Stats wise, during his first three NHL seasons, Datsyuk collected 154 points in 209 games played (0.73 points per game), he was a combined +22 during that period. He put 297 pucks on net, scored 53 goals and collected 5 GWG. In the first three years in the league, Kulemin scored 121 points in 226 games played (0.54 points per game) with a combined +7 rating. He put 437 pucks on net during that stretch (140 more than Datsyuk) and scored 59 goals which is also 6 more than Datsyuk scored during his starting 3 year period. Kulemin also scored 9 GWG, 4 more than Datsyuk. An important factor to keep in mind is that Datysuk broke into the league as a 23 year old player (2 years older than Kulemin was when he started his NHL career) and while he played a similar role to Kulemin (in his first 2 NHL seasons) he also played on a much more talented Detroit team which included Steve Yzerman, Igor Larionov plus the aforementioned Sergei Fedorov (a quality role model, one that Kulemin never had). To add to that, a big part of his early success can be contributed to playing on a line with Brett Hull.

    Sometimes, a difference between two steps of quality is just about gaining confidence in a set of skills and Nikolai has been doing just that. At the start of his NHL career Nikolai Kulemin was projected as a third line crash and bang type of player. At this point in time, I would argue that he would be a lock for many NHL second lines and would even find a place on some rosters as a first line player. Kulemin’s numbers have been on a steady rise since entering the NHL in 2008. 31 points in the 2008-2009 campaign followed by 36 in 2009-2010. This year he’s on pace for a career high 58 points. -8 and 0 and +6 this year. Compare his 160 shots taken this year to 145 last year and 129 two years ago. Then, figure in his cap hit ($2,350,000) keeping in mind he’s signed through 2012-13, the season in which he becomes a restricted free agent. A guy that can possibly hit 30 goals and 60 points in one or more of those following seasons with that kind of a cap hit? I’d say that’s the definition of a bargain. Not to mention he’s counted on to be that defensively responsible forward on any given line. He does exactly that and more, plus he contributes offensively.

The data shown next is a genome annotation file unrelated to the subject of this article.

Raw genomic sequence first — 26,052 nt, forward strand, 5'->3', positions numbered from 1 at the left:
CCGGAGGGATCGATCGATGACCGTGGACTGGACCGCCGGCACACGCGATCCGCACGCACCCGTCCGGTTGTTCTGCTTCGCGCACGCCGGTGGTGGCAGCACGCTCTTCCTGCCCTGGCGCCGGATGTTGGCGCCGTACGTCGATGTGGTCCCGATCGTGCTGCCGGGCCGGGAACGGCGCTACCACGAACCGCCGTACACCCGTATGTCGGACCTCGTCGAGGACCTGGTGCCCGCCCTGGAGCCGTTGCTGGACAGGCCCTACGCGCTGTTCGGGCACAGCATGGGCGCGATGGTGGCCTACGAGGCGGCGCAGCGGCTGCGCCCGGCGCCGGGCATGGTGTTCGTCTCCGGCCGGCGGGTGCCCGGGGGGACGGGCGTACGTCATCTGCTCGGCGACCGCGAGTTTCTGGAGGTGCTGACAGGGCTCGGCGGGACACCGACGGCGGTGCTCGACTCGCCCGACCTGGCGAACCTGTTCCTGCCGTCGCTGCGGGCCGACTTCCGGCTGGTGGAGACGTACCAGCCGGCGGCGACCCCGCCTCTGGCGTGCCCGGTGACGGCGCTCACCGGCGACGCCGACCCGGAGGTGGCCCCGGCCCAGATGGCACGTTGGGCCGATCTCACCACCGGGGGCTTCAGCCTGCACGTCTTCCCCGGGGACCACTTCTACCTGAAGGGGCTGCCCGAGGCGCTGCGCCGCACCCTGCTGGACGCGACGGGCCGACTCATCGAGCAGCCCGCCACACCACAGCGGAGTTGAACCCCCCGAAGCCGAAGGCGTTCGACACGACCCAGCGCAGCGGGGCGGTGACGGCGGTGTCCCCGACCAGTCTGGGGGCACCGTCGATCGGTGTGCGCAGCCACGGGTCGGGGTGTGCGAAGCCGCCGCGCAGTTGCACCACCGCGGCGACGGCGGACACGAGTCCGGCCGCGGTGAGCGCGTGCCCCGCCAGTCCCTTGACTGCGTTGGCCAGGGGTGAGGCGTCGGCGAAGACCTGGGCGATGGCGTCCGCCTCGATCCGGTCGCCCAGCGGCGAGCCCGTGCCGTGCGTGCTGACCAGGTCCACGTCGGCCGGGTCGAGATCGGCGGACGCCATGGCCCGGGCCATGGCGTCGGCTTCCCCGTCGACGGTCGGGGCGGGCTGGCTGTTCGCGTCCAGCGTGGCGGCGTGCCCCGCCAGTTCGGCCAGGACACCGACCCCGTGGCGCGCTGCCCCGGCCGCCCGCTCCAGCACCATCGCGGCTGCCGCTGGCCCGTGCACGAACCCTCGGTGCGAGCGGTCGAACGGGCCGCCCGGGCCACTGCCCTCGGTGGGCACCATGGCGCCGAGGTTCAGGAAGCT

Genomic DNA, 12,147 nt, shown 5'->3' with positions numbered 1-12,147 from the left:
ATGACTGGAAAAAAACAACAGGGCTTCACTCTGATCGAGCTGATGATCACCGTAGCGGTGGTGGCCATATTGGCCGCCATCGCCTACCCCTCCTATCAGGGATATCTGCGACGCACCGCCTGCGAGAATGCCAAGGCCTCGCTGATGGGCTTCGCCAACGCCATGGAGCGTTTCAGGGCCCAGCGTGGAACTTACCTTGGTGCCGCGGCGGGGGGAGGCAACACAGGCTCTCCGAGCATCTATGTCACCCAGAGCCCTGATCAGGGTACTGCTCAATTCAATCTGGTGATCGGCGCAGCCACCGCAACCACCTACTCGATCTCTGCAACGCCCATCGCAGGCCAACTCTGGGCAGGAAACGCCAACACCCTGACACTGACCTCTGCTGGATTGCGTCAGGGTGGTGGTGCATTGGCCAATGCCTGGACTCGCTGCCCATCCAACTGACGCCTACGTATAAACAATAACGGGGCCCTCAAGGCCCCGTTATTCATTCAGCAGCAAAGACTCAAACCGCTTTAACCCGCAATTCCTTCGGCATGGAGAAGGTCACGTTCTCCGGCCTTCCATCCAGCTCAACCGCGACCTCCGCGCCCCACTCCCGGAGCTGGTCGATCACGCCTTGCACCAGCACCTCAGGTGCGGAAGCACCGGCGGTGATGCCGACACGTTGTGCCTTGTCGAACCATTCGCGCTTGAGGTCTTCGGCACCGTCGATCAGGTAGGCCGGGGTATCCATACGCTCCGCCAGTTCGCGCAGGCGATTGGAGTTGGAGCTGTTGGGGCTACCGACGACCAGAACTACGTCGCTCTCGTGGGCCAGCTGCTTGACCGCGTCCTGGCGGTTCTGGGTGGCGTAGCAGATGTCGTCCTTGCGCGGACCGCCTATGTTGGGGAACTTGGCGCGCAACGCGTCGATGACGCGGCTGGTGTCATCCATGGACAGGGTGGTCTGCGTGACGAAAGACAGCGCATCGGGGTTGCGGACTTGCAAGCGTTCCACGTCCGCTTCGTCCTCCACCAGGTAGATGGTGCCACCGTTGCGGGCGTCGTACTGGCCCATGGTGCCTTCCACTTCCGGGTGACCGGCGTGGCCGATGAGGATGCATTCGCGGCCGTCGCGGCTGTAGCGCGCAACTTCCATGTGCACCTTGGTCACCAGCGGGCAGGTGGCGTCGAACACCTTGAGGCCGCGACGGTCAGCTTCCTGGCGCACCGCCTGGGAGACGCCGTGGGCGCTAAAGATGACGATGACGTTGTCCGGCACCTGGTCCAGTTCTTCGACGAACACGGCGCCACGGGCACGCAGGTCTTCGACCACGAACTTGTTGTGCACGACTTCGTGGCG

Kulemin has developed into the type of all around forward that each team craves for on the wing position. His rise on the Leafs depth chart began last season. During that late stretch one can easily win the argument about him actually being our best player. Nikolai will probably never be a superstar in this league but will continue to be really effective if he continues to play to his strengths. He will also continue to be one of the hardest working Leafs on the ice and in practice. There isn’t a fanbase out there that appreciates that fact more than Leafs Nation.